A key topic of the upcoming GRI conference - Expectations around sustainability reporting continue to increase and evolve.

Many companies struggle to keep pace with stakeholder requests for sustainability performance data. For our clients, telling their sustainability story publicly is no longer a nice to have, but a must have. Our clients are frustrated by the fact that these requests don’t always align well with what they believe their material sustainability issues are and what they should be focused on managing. It is extremely challenging to balance transparency (and wanting to respond to stakeholders) with the business value of that outreach. Many companies have reached a point where they aren’t seeing a return on investment for the additional communications with analysts, investors, customers, and are faced with the need to streamline their reporting and communication efforts.
The increase in the number of new sustainability reporting legislations and frameworks we are seeing is a significant piece of the story. The EU adopted a Directive that will require disclosure of certain environmental, social and governance (ESG) information by specific large companies beginning in December 2016. The Global Reporting Initiative (GRI), Sustainability Accounting Standards Board (SASB) and the International Integrated Reporting Council (IIRC) continue to push frameworks forward that outline best practices in transparent and meaningful sustainability reporting. These all call on companies to do slightly different things and report on different disclosures.

The challenge of real time data
We know that organizations like the Global Reporting Initiative (GRI) are also pushing for more real time data and information to be made available by companies on their sustainability metrics through “The Next Era of Corporate Disclosure”, their 2025 strategic planning initiative. One on hand, we love the idea of the potential power companies will realize from having this data and information available – just think of the Chief Procurement Officer who is able to show an investor in real time how he has reduced risk through the company’s supply chain efforts to mitigate potential human rights abuses when queried.
But with this comes a new and not insignificant challenge. How will we know all of this real time data is credible and accurate? Because we’ve supported companies in their individual reporting journeys for years, we have witnessed how these numbers come together for their annual corporate sustainability reports, environmental product declarations, health product declarations, etc. It can take years for companies to feel confident with the quality of their data, their baselines, and their assumptions.  Many companies end up re-stating their baseline year after year due to errors in initial data collection, or due to gaps in their initial scopes that they realize were significant. The more data that is out there, the harder it will be to validate.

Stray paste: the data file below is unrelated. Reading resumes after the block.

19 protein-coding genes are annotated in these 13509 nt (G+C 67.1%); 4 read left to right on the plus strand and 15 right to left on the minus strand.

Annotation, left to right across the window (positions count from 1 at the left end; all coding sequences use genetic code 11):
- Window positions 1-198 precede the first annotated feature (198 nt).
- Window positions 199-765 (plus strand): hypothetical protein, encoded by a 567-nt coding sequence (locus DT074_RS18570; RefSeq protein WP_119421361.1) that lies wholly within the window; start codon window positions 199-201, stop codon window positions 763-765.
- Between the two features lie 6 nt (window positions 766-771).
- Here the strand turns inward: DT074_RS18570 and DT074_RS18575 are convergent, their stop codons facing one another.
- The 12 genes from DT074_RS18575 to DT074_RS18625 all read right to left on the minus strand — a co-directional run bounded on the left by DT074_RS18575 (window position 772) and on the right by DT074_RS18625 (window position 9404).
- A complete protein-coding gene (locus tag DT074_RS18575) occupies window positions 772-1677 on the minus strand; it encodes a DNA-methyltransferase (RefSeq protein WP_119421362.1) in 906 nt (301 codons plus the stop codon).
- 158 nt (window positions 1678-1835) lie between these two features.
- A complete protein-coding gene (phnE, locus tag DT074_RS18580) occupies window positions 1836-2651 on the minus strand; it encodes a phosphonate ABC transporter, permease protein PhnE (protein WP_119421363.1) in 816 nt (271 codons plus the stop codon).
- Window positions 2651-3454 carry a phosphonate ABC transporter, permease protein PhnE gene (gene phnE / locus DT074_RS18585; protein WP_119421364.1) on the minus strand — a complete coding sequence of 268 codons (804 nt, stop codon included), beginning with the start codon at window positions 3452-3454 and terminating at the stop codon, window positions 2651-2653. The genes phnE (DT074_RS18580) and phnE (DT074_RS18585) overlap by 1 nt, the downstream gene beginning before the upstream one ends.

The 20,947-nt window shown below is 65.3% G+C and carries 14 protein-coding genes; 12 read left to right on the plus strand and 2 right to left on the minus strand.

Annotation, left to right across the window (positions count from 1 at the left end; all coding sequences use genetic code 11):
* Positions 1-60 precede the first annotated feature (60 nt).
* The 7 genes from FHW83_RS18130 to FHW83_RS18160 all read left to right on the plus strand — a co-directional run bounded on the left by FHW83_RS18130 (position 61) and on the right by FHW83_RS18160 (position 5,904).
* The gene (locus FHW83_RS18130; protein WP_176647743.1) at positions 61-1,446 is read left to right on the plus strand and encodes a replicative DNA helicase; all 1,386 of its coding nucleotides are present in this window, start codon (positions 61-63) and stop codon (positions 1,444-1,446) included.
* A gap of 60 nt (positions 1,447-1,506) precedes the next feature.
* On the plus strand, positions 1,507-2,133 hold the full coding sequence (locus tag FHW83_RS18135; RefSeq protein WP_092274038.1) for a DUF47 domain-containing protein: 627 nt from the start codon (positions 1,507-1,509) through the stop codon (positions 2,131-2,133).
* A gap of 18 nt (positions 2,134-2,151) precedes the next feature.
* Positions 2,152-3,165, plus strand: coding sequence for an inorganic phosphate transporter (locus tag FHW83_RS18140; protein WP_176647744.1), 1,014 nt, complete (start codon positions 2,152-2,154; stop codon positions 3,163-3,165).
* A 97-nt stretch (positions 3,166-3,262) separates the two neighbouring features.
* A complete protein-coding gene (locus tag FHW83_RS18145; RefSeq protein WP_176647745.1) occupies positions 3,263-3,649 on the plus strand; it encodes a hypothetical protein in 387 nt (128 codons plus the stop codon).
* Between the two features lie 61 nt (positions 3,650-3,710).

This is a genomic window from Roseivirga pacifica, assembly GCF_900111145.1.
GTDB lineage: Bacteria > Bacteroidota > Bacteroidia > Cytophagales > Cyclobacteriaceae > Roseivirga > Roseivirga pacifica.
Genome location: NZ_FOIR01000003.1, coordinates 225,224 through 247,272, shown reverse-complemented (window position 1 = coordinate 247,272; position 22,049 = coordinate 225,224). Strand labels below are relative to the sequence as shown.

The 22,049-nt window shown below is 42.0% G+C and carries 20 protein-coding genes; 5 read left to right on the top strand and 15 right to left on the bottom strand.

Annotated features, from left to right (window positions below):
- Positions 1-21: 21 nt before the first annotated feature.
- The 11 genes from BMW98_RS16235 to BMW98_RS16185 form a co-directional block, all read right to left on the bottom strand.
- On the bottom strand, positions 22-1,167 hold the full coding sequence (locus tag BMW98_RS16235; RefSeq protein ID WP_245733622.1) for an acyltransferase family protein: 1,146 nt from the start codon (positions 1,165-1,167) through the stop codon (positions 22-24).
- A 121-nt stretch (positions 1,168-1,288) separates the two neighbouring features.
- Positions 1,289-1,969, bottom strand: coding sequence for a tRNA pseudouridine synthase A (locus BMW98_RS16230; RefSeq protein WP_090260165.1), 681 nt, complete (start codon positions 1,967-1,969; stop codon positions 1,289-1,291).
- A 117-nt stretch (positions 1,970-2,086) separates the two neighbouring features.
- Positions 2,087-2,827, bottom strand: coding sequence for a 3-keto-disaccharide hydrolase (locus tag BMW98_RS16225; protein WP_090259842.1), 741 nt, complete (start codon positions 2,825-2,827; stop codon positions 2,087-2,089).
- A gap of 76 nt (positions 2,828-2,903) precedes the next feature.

How should companies react to this changing pressure?
We’ve prepared a short whitepaper with more detail and some key steps you can take to respond to these challenges. We will also be attending the upcoming GRI Global Conference in Amsterdam this May. Titled “Empowering Sustainable Decisions,” the conference will focus on building a shared understanding of how the sustainability reporting landscape is changing, what this means for companies in terms of expectations for continued improvement, and engage in dialogue around the best path forward in addressing those expectations. thinkstep looks forward to tackling these issues and opportunities with our customers and hopes to see you there! Please come and visit our booth number 19/20. For a free copy of our whitepaper, please click here.